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Alzheimer's Disease

Accommodation and Compliance: Alzheimer's Disease

About Alzheimer's Disease

Alzheimer's disease is a progressive brain disorder named for the German physician Alois Alzheimer who first described it in 1906. Alzheimer’s disease damages and eventually destroys brain cells, leading to loss of memory, thinking, and other brain functions. Alzheimer's is not a part of normal aging, but results from a complex pattern of abnormal changes. It usually develops slowly and gradually gets worse as more brain cells wither and die. Alzheimer's is fatal, and currently there is no cure. Alzheimer's disease is the most common type of dementia, a general term used to describe various diseases and conditions that damage brain cells. Symptoms of Alzheimer’s disease progress from mild forgetfulness to widespread brain impairment. Chemical and structural changes in the brain slowly destroy the ability to create, remember, learn, reason, and relate to others.

Early-stage Alzheimer’s is when the problems with memory, thinking, and concentration may begin to appear in a doctor’s interview or medical tests. Individuals in the early-stage typically need minimal assistance with simple daily routines. However, at the time of diagnosis, an individual is not necessarily in the early-stage of the disease. The term early-onset or younger-onset refers to Alzheimer’s that occurs in persons under the age of 65. Younger-onset individuals may be employed or have children still living at home. Early-onset Alzheimer's has been known to develop between ages 30 and 40, but it is more common for someone in his or her 50s to have the disease.

JAN's Effective Accommodation Practices (EAP) Series: Executive Functioning Deficits is a publication detailing accommodations for individuals with limitations related to executive functioning. These ideas may be helpful in determining accommodations.

Alzheimer's Disease and the Americans with Disabilities Act

The ADA does not contain a list of medical conditions that constitute disabilities. Instead, the ADA has a general definition of disability that each person must meet. A person has a disability if he/she has a physical or mental impairment that substantially limits one or more major life activities, a record of such an impairment, or is regarded as having an impairment. For more information about how to determine whether a person has a disability under the ADA, see How to Determine Whether a Person Has a Disability under the Americans with Disabilities Act Amendments Act (ADAAA).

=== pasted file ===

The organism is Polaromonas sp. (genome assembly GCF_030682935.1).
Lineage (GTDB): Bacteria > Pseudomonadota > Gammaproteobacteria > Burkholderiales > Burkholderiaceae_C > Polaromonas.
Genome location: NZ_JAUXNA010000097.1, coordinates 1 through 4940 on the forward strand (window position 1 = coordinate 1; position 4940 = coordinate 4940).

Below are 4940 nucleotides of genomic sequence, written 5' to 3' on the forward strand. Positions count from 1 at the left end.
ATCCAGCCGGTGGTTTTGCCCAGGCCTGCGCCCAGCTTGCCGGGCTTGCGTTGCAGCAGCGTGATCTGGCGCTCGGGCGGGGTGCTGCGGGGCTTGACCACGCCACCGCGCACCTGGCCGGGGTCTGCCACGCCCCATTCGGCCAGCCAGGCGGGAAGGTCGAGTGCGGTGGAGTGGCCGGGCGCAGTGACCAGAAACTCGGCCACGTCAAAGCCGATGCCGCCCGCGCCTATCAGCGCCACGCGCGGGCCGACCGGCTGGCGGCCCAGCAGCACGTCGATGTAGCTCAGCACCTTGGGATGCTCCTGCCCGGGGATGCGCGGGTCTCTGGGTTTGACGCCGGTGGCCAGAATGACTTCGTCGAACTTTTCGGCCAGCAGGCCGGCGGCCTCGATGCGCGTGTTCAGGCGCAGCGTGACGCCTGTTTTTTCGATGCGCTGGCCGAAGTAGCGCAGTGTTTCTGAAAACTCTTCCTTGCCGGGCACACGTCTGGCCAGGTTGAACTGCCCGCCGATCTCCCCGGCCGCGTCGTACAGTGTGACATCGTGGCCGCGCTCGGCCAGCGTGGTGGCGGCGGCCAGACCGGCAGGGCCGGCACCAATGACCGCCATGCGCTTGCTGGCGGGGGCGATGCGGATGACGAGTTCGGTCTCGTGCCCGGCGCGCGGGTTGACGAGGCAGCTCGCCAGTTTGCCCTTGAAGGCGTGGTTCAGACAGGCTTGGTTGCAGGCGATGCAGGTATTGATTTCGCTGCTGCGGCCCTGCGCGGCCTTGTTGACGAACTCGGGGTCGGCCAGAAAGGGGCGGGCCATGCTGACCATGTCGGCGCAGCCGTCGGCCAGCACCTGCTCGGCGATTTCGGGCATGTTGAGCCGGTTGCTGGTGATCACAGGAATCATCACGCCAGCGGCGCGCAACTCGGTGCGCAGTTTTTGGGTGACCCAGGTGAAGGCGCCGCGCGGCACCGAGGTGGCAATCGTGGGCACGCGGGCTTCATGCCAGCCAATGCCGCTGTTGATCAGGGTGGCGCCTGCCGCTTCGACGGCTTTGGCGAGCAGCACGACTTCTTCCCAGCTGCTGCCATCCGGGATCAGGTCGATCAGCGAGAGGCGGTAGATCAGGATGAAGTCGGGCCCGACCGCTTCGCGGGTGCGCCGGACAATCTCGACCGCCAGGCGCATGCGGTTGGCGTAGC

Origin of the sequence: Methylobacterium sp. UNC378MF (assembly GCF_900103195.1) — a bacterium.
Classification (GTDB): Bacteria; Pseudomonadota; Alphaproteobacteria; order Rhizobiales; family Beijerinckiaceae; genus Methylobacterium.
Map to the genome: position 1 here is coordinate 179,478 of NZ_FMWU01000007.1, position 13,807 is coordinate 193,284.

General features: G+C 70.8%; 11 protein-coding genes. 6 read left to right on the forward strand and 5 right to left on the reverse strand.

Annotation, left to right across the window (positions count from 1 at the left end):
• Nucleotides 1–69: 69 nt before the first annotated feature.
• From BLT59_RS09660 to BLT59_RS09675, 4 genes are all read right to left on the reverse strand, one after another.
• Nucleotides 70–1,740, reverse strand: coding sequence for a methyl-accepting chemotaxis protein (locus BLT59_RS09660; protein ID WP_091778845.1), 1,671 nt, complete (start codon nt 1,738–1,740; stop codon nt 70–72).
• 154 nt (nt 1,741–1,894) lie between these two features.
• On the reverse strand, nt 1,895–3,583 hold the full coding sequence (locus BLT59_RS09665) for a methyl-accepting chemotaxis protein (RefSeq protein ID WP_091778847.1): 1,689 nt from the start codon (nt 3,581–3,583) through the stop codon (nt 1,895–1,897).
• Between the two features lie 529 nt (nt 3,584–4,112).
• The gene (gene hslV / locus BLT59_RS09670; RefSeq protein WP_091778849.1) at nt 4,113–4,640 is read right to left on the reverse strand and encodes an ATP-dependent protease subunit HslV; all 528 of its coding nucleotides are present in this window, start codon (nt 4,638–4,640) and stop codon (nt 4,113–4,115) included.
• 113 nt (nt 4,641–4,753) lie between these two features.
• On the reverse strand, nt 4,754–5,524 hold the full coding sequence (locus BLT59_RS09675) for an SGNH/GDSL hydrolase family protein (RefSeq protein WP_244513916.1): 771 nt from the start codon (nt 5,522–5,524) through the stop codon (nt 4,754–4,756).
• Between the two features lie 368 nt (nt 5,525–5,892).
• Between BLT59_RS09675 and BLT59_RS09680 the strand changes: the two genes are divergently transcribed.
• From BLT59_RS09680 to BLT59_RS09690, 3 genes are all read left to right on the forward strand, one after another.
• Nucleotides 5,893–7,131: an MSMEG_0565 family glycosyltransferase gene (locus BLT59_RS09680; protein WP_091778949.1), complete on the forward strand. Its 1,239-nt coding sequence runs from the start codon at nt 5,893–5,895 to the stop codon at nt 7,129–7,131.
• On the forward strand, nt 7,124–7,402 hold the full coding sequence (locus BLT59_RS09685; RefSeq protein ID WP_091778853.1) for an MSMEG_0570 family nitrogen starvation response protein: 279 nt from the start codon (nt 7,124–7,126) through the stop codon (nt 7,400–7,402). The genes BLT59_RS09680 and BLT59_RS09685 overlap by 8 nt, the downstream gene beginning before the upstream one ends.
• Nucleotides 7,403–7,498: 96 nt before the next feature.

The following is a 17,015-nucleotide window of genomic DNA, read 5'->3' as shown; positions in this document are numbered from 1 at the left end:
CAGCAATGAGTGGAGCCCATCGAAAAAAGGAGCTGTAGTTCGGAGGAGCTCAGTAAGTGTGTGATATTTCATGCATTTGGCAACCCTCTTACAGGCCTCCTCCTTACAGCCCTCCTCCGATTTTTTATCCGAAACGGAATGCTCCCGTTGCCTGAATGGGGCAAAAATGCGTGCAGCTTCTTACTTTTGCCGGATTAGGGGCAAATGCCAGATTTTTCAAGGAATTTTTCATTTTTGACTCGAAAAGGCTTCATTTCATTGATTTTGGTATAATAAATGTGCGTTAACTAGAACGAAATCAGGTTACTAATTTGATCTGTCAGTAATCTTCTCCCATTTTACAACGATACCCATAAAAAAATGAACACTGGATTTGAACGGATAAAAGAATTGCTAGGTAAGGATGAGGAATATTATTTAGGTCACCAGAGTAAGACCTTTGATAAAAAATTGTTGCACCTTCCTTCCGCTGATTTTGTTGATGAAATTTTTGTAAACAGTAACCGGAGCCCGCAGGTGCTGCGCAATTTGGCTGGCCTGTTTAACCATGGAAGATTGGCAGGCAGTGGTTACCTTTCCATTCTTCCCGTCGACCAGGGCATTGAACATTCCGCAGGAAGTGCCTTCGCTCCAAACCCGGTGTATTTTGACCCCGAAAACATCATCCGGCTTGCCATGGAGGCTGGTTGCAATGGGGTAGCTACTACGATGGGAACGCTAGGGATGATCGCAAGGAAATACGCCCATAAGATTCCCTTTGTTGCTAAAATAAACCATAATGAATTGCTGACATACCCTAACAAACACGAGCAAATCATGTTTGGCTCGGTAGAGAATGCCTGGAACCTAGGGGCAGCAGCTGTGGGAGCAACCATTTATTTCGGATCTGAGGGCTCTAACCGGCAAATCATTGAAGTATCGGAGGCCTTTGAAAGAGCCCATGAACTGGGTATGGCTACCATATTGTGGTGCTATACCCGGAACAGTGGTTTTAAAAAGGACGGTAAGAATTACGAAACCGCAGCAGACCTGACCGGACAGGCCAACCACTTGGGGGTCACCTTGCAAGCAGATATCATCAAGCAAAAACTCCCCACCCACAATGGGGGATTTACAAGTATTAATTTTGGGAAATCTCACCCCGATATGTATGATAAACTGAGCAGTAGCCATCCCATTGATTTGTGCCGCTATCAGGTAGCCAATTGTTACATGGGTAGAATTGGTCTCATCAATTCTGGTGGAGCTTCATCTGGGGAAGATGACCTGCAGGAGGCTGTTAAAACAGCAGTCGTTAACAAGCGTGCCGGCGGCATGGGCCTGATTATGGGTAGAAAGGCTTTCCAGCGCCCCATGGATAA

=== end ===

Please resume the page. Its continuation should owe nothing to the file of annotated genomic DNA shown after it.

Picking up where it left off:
Accommodating Employees with Alzheimer's Disease

People with Alzheimer’s disease may develop some of the limitations discussed below, but seldom develop all of them. Also, the degree of limitation will vary among individuals. Be aware that not all people with Alzheimer’s disease will need accommodations to perform their jobs and many others may only need a few accommodations. The following is only a sample of the possibilities available. Numerous other accommodation solutions may exist.

Questions to Consider:

  1. What limitations is the employee experiencing?
  2. How do these limitations affect the employee and the employee’s job performance?
  3. What specific job tasks are problematic as a result of these limitations?
  4. What accommodations are available to reduce or eliminate these problems? Are all possible resources being used to determine possible accommodations?
  5. Has the employee been consulted regarding possible accommodations?
  6. Once accommodations are in place, would it be useful to meet with the employee to evaluate the effectiveness of the accommodations and to determine whether additional accommodations are needed?
  7. Do supervisory personnel and employees need training?

Helpful Hints for the Accommodation Process 

Employee:

  • Before your condition significantly affects your ability to effectively do your job, talk to your employer. A full conversation with your employer is vital for success.  
  • Familiarize yourself, your spouse, and/or caregiver with your benefits and contact the Employee Assistance Program (EAP), if available.
  • Explore your rights under the ADA.  Contact JAN for assistance. 
  • Encourage a support person or team, possibly a family member(s) familiar with the effects of the disease, to be part of the process.  

Employer:

  • A full conversation with the employee is vital for success. Keep an open mind about possible accommodations. 
  • With assistance from the employee’s doctor, determine how quickly the disease may progress.  This will help in ascertaining the long-term accommodations that may need to be made.  As the disease progresses, job-related tasks will likely become more difficult to perform.  Providing accommodations so that the employee is able to continue working as long as possible may help to preserve an income and independence, as well as increase self-esteem.
  • Encourage a support person or team, possibly a family member(s) familiar with the effects of the disease, to be part of the process.  
  • Monitor the employee’s performance to ensure the accommodations are effective.  Some adjustments or changes in accommodations may be necessary.  Keep in mind that a reassignment may become necessary in some situations.  
     

Accommodation Ideas:

Situations and Solutions:

Events Regarding Alzheimer's Disease